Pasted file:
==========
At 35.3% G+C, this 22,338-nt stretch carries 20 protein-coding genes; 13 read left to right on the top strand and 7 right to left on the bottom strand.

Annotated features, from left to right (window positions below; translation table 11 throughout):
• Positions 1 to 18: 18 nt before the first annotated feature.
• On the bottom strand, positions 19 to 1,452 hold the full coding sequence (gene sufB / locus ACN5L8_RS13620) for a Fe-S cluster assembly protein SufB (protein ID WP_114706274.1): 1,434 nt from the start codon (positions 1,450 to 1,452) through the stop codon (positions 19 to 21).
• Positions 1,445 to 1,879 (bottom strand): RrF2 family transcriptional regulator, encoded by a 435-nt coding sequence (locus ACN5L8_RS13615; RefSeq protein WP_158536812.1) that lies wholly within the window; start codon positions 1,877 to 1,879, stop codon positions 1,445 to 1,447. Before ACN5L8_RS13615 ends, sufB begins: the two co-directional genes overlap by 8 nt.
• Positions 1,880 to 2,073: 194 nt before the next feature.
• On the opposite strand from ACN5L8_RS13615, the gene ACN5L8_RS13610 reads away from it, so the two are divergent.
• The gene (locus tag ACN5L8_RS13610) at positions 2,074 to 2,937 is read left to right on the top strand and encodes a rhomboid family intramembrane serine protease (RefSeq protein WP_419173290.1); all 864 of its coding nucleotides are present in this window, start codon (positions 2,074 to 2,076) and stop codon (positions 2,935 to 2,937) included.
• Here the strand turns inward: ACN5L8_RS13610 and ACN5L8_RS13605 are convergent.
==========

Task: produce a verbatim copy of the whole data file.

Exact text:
At 35.3% G+C, this 22,338-nt stretch carries 20 protein-coding genes; 13 read left to right on the top strand and 7 right to left on the bottom strand.

Annotated features, from left to right (window positions below; translation table 11 throughout):
• Positions 1 to 18: 18 nt before the first annotated feature.
• On the bottom strand, positions 19 to 1,452 hold the full coding sequence (gene sufB / locus ACN5L8_RS13620) for a Fe-S cluster assembly protein SufB (protein ID WP_114706274.1): 1,434 nt from the start codon (positions 1,450 to 1,452) through the stop codon (positions 19 to 21).
• Positions 1,445 to 1,879 (bottom strand): RrF2 family transcriptional regulator, encoded by a 435-nt coding sequence (locus ACN5L8_RS13615; RefSeq protein WP_158536812.1) that lies wholly within the window; start codon positions 1,877 to 1,879, stop codon positions 1,445 to 1,447. Before ACN5L8_RS13615 ends, sufB begins: the two co-directional genes overlap by 8 nt.
• Positions 1,880 to 2,073: 194 nt before the next feature.
• On the opposite strand from ACN5L8_RS13615, the gene ACN5L8_RS13610 reads away from it, so the two are divergent.
• The gene (locus tag ACN5L8_RS13610) at positions 2,074 to 2,937 is read left to right on the top strand and encodes a rhomboid family intramembrane serine protease (RefSeq protein WP_419173290.1); all 864 of its coding nucleotides are present in this window, start codon (positions 2,074 to 2,076) and stop codon (positions 2,935 to 2,937) included.
• Here the strand turns inward: ACN5L8_RS13610 and ACN5L8_RS13605 are convergent.